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Cardinal Leo Scheffczyk, 85; was conservative theologian

MUNICH -- Cardinal Leo Scheffczyk, a conservative theologian who due to his age did not participate in the conclave that elected Pope Benedict XVI in April, has died, his office said yesterday. He was 85.

In a telegram, the pope praised Cardinal Scheffczyk for his contributions to the study of theology, which include 80 published books.

''He dedicated his rich, priestly, and academic life . . . to the depths of theology and proclamation of the truth of God," the pope said. ''Through his unwavering faith as well as his human qualities and modesty, he remains a luminous example to his many pupils and many faithful."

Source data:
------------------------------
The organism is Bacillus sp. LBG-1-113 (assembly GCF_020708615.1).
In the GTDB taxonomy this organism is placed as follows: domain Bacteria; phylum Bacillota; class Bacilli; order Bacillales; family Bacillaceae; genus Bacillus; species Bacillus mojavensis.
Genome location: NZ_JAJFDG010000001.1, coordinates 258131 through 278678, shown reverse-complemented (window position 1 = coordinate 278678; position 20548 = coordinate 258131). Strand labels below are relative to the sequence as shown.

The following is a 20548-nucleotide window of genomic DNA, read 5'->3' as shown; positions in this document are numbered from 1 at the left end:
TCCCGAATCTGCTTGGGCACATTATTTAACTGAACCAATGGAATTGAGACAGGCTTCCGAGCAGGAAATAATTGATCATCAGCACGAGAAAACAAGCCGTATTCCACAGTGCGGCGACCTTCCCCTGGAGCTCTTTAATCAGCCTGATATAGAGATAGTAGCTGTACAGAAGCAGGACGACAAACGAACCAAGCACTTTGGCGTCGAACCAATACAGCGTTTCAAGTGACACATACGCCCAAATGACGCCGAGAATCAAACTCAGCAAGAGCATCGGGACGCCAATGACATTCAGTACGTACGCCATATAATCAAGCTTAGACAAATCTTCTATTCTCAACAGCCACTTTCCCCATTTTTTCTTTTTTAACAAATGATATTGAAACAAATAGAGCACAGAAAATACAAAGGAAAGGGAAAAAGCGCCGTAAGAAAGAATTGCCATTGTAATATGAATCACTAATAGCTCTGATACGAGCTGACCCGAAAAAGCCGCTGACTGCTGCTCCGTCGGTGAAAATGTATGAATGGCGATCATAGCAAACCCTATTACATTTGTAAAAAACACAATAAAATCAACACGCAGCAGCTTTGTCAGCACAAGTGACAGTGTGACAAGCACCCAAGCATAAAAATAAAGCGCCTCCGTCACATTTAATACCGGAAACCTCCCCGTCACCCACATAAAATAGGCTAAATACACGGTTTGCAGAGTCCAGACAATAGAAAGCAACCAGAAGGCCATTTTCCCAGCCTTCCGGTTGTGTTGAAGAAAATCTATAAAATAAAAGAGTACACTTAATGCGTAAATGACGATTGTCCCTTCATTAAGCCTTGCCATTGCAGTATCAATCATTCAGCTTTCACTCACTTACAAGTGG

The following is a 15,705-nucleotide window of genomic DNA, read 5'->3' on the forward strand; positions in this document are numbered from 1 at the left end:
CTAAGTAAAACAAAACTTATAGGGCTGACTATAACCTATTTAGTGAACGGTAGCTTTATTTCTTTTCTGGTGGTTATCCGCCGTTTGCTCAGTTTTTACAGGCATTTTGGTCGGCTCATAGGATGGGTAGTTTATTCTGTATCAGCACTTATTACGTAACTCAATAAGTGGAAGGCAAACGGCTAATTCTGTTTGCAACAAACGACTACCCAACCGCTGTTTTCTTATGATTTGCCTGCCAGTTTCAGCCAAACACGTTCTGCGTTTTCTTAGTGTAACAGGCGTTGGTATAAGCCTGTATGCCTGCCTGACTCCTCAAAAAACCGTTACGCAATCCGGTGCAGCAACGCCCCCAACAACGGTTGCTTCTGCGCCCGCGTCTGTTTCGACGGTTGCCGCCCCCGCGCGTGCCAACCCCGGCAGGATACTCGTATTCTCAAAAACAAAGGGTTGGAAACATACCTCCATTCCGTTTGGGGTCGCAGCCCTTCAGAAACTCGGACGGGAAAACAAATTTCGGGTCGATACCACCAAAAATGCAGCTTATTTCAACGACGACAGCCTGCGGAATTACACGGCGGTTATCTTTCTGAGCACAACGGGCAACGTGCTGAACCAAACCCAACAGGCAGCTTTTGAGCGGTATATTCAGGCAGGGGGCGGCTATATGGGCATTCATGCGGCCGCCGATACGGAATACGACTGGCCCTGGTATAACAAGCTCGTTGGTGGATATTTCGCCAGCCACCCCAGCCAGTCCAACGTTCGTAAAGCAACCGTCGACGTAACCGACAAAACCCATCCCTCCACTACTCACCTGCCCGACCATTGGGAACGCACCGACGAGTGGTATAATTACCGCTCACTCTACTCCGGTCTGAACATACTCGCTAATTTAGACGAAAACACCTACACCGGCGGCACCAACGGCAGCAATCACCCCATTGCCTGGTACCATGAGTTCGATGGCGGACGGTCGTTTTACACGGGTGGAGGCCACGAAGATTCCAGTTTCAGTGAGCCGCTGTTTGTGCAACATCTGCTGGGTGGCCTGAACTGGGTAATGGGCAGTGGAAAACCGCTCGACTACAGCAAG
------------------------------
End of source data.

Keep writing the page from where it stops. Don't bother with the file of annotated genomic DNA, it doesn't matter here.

Cardinal Scheffczyk was elevated to the rank of cardinal in 2001 by Pope John Paul II.

Born in 1920 in the northeastern German city of Beuthen, which is now Bytom, Poland, Cardinal Scheffczyk moved to Bavaria following the end of World War II. There he began his theology studies, first in Freising and later at the University of Munich. He became a professor of theology, teaching for 20 years at Munich University's Theology Faculty, where the pope also earned his doctoral degree.

The focus of much of Cardinal Scheffczyk's study was Roman Catholic doctrine, including a 1996 eight-volume book on ''Catholic Dogma" that was published with his student Anton Ziegenaus and became a standard work of the Catholic Church.

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